By the early 1960’s man-in-the-loop simulations were common during proposal and early design phases to verify input and output interfaces, pilot workloads, etc. The proposal efforts for the LM, originally known as the LEM, included motion and fixed base studies of both the landing (separation from the Command Module (CM) thru landing) phase and the docking (lift off from the moon thru docking with the CM) phase. Both of these phases lasted about two hours, the maximum duration that analog computers would run before needing readjustment to eliminate drift. Some of the docking studies were conducted using a mockup of the LM located inside a spherical fiberglass radome mounted on the roof, 120 steps above the top of the elevator. A starfield generator projected stars onto the inside of the dome and a model of the CM was included. Two interesting visits during the mockup development included a NY state radiation inspector who insisted that we mount warning labels next to the dashboard displays that utilized radon dials. Since this event happened on a Saturday morning after a celebration, the inspector soon agreed that a warning outside the door was acceptable and preferable to the alternative of being thrown off the roof. A few days later a PHD in Psychology showed up and demanded the color of the phosphorescent displays be changed for human factor reasons. We explained that the color he wanted used ten times more power and therefore more launch weight than the color selected, and after reaching a stalemate kicked him and the first human factors problem in our experience up to management.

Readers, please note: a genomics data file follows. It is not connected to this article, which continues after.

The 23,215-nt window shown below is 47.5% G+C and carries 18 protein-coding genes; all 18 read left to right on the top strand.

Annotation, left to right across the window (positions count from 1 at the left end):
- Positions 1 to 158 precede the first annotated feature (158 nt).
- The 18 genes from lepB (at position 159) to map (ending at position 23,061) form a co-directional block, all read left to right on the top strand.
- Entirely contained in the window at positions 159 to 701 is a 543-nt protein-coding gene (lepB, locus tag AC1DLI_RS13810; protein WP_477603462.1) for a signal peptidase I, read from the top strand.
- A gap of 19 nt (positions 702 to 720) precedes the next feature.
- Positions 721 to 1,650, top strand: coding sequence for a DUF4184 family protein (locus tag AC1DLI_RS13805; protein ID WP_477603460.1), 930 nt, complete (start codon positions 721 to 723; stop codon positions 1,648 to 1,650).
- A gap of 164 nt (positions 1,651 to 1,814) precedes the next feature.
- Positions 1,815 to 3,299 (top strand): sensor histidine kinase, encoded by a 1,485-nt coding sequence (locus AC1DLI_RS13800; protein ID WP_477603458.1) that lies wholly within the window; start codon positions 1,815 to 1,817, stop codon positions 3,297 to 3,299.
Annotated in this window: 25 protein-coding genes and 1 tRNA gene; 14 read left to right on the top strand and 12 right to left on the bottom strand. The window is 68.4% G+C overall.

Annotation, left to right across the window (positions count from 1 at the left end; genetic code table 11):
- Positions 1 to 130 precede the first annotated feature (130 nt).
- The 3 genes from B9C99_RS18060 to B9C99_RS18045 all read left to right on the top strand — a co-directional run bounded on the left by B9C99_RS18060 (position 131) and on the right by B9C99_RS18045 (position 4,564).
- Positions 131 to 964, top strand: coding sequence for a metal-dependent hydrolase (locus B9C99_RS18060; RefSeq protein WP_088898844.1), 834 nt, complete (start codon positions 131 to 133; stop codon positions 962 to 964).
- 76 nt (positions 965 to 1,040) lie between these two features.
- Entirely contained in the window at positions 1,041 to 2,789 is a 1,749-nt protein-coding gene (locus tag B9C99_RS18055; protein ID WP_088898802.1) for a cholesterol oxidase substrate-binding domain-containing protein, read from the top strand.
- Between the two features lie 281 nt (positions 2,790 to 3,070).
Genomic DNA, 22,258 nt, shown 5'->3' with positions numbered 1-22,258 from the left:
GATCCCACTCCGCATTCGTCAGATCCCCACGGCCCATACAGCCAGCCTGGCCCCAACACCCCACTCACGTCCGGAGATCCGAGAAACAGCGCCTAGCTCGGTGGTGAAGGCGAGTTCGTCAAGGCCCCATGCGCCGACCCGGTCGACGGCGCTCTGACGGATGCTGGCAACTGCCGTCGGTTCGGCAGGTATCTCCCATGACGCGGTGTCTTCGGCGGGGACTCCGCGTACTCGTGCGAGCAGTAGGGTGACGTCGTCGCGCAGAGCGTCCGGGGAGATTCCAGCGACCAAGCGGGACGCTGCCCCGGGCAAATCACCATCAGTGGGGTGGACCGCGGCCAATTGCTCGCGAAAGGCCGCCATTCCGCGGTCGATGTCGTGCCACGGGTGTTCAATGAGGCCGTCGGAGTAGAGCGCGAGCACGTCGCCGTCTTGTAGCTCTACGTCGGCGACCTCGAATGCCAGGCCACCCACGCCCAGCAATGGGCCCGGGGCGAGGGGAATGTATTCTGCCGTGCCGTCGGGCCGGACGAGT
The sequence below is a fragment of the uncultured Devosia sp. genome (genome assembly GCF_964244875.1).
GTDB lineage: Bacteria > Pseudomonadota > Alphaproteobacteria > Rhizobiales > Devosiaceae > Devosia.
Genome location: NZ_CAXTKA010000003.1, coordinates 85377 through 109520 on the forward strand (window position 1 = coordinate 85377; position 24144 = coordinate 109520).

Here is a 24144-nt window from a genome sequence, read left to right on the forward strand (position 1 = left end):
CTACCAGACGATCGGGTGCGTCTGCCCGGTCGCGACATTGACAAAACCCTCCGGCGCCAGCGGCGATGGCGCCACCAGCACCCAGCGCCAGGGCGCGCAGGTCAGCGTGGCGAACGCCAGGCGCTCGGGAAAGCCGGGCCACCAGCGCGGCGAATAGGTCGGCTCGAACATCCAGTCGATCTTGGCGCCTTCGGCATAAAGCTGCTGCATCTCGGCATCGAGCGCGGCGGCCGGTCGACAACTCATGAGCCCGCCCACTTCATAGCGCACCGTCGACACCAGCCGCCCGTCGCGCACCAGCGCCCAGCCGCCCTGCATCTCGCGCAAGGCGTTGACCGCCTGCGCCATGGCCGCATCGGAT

On day early in the LM development the Grumman VP of Engineering addressed a group of about 30 of us engineers and stated that he had an impossible job for us with no money limitations. We all laughed out loud and told him under those conditions we could do anything. He then explained we were to design and build a LM full mission simulator including man-in-the-loop with out of the window displays that was also capable of including flight hardware in place of computer models when the hardware was available. At that, we stopped laughing and got to work. The system design was based on the engineering organization, resulting in separate rooms for flight hardware mounting and interfacing, the mock-up and out of window displays, and the analog and digital computer rooms. I was given responsibility for the interfaces between rooms and the system control functions.
Since the analog computers of the time worked in parallel, provided outputs and accepted inputs of +/- 100 volts, interfaced easily with displays and controls, and used time as the only independent variable, they were a natural for “flying” the spacecraft. However, for calculating orbits, desired attitudes, and required main engine thrusts, digital computation was necessary. We used an IBM 7094, the last of the discrete component mainframe computers with a single external interrupt for this type of calculations. Therefore we had to add analog/digital and digital/analog capability to use the 7094 as part of the FMES. We discovered that IBM had just come out with its first capable process control computer, the 1800, that contained and supported ADC and DAC conversion. Once we negotiated an improved delivery position based on National Need, the remaining problem became interfacing the 1800 and 7094. I was familiar with IBM’s procedures for handling special orders since my Dad was an RPQ coordinator in NYC for IBM. However, IBM had switched to the 360 type of microelectronic circuits, known as SLT, for the 1800, and dismantled all 7094 design and modification capabilities. As a result, IBM was unable to design the interface in a timely matter. The solution involved my carrying some IBM 7094 repair manuals to San Jose to help design the interface so that the 1800 could add an id to each interrupt sent to the 7094 and decode the id attached to the outputs from the 7094. The FMES system control system was designed as an extension of the analog control system consisting of three push button lighted switches labeled “Reset”, “Hold”, and “Operate”. The switches were wired so that the system was in “Reset” until all switches were in the “hold” or “operate” position. This allowed any room or device connected to the simulator to force the system to the start or zero time (Reset) or stop the simulation at any time (Hold). When the last switch went to the “operate” position the simulation started.